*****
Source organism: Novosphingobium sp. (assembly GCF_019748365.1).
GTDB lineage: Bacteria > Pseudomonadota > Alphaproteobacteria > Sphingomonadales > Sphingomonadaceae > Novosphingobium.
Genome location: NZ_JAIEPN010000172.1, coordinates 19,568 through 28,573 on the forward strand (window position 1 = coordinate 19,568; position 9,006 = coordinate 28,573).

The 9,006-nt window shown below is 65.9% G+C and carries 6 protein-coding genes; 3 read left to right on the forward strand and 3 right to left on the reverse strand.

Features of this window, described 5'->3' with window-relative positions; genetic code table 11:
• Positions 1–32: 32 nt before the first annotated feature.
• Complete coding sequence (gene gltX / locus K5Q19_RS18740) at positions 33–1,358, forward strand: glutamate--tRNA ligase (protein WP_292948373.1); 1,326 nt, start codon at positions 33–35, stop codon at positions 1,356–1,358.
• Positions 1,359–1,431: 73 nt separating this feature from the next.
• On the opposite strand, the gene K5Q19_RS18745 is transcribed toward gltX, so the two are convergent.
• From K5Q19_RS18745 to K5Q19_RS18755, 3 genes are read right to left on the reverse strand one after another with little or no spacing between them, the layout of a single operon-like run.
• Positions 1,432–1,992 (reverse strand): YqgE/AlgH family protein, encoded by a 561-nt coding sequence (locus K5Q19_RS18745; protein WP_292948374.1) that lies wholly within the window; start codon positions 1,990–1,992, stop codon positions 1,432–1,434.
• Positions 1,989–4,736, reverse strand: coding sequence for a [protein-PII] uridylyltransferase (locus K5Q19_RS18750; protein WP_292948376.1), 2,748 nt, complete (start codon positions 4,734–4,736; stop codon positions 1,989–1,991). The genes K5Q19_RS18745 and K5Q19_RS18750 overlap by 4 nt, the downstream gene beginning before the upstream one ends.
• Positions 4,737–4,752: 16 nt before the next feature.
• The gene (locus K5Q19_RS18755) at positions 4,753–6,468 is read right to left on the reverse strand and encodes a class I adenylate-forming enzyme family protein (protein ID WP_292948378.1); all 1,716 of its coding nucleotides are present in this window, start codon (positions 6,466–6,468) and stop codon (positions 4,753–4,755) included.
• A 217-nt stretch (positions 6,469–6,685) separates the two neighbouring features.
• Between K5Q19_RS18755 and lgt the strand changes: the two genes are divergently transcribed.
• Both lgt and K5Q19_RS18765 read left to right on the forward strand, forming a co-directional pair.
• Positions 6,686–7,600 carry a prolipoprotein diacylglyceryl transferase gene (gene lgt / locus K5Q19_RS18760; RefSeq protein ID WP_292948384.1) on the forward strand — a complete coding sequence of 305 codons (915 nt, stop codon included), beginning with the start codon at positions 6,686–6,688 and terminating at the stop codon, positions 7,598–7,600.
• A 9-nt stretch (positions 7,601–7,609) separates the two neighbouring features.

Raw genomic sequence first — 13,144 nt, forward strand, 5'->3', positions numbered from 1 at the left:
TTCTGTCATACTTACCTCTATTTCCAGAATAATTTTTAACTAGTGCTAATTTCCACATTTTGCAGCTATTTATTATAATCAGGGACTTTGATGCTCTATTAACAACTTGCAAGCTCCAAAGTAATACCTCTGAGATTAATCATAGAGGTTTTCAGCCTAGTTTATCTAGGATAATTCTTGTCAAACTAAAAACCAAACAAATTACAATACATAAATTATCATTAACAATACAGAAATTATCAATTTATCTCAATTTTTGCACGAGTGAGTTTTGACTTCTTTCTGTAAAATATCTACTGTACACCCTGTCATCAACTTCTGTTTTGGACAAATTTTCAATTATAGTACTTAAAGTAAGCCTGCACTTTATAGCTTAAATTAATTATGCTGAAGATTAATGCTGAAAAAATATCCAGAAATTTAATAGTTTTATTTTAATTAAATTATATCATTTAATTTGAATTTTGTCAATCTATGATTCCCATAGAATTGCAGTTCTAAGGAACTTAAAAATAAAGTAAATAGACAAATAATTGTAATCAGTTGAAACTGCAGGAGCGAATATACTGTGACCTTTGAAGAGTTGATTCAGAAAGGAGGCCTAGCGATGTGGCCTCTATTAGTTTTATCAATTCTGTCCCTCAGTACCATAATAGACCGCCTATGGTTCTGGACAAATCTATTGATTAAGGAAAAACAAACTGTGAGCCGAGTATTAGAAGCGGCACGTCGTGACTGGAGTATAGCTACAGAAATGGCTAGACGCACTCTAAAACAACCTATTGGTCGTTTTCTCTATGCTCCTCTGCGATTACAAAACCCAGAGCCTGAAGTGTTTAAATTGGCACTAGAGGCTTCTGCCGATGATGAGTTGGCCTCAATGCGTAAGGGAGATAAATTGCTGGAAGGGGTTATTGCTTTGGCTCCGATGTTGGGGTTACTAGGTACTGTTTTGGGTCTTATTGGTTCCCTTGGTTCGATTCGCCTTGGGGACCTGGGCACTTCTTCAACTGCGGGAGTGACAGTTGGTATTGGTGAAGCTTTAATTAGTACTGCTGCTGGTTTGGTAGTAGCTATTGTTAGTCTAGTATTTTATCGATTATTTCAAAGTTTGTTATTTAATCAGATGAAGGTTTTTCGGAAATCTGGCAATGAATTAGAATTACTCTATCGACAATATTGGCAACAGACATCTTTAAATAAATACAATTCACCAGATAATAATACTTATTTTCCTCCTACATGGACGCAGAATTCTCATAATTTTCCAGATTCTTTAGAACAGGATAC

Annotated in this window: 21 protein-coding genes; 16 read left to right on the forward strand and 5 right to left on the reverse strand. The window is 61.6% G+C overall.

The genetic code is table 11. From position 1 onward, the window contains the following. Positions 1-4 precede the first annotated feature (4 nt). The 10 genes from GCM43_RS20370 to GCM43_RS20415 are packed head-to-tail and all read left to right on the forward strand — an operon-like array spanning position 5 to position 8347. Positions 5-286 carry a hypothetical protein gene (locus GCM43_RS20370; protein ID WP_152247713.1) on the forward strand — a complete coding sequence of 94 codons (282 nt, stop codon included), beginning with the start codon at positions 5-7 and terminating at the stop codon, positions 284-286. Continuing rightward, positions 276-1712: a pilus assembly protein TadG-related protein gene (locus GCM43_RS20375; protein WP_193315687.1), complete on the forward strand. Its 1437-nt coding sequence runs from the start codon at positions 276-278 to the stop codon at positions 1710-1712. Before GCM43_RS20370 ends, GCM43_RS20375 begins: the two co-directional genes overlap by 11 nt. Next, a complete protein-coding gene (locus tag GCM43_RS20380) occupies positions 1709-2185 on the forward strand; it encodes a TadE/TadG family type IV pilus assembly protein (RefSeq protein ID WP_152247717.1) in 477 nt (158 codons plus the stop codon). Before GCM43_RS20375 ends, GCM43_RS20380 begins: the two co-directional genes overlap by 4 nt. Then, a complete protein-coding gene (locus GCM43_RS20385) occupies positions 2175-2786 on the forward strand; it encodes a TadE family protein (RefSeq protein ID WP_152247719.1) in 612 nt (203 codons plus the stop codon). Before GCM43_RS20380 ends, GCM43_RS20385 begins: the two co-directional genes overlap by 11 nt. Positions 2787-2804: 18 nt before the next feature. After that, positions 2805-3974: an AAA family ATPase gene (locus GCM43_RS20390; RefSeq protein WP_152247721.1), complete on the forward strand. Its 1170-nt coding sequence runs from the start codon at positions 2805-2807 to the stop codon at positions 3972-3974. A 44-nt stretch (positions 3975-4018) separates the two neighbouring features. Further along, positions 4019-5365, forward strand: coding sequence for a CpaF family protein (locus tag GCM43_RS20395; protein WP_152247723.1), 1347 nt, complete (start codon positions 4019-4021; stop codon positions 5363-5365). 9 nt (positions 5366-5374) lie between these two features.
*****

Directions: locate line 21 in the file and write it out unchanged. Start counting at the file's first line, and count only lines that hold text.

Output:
TTCTGTCATACTTACCTCTATTTCCAGAATAATTTTTAACTAGTGCTAATTTCCACATTTTGCAGCTATTTATTATAATCAGGGACTTTGATGCTCTATTAACAACTTGCAAGCTCCAAAGTAATACCTCTGAGATTAATCATAGAGGTTTTCAGCCTAGTTTATCTAGGATAATTCTTGTCAAACTAAAAACCAAACAAATTACAATACATAAATTATCATTAACAATACAGAAATTATCAATTTATCTCAATTTTTGCACGAGTGAGTTTTGACTTCTTTCTGTAAAATATCTACTGTACACCCTGTCATCAACTTCTGTTTTGGACAAATTTTCAATTATAGTACTTAAAGTAAGCCTGCACTTTATAGCTTAAATTAATTATGCTGAAGATTAATGCTGAAAAAATATCCAGAAATTTAATAGTTTTATTTTAATTAAATTATATCATTTAATTTGAATTTTGTCAATCTATGATTCCCATAGAATTGCAGTTCTAAGGAACTTAAAAATAAAGTAAATAGACAAATAATTGTAATCAGTTGAAACTGCAGGAGCGAATATACTGTGACCTTTGAAGAGTTGATTCAGAAAGGAGGCCTAGCGATGTGGCCTCTATTAGTTTTATCAATTCTGTCCCTCAGTACCATAATAGACCGCCTATGGTTCTGGACAAATCTATTGATTAAGGAAAAACAAACTGTGAGCCGAGTATTAGAAGCGGCACGTCGTGACTGGAGTATAGCTACAGAAATGGCTAGACGCACTCTAAAACAACCTATTGGTCGTTTTCTCTATGCTCCTCTGCGATTACAAAACCCAGAGCCTGAAGTGTTTAAATTGGCACTAGAGGCTTCTGCCGATGATGAGTTGGCCTCAATGCGTAAGGGAGATAAATTGCTGGAAGGGGTTATTGCTTTGGCTCCGATGTTGGGGTTACTAGGTACTGTTTTGGGTCTTATTGGTTCCCTTGGTTCGATTCGCCTTGGGGACCTGGGCACTTCTTCAACTGCGGGAGTGACAGTTGGTATTGGTGAAGCTTTAATTAGTACTGCTGCTGGTTTGGTAGTAGCTATTGTTAGTCTAGTATTTTATCGATTATTTCAAAGTTTGTTATTTAATCAGATGAAGGTTTTTCGGAAATCTGGCAATGAATTAGAATTACTCTATCGACAATATTGGCAACAGACATCTTTAAATAAATACAATTCACCAGATAATAATACTTATTTTCCTCCTACATGGACGCAGAATTCTCATAATTTTCCAGATTCTTTAGAACAGGATAC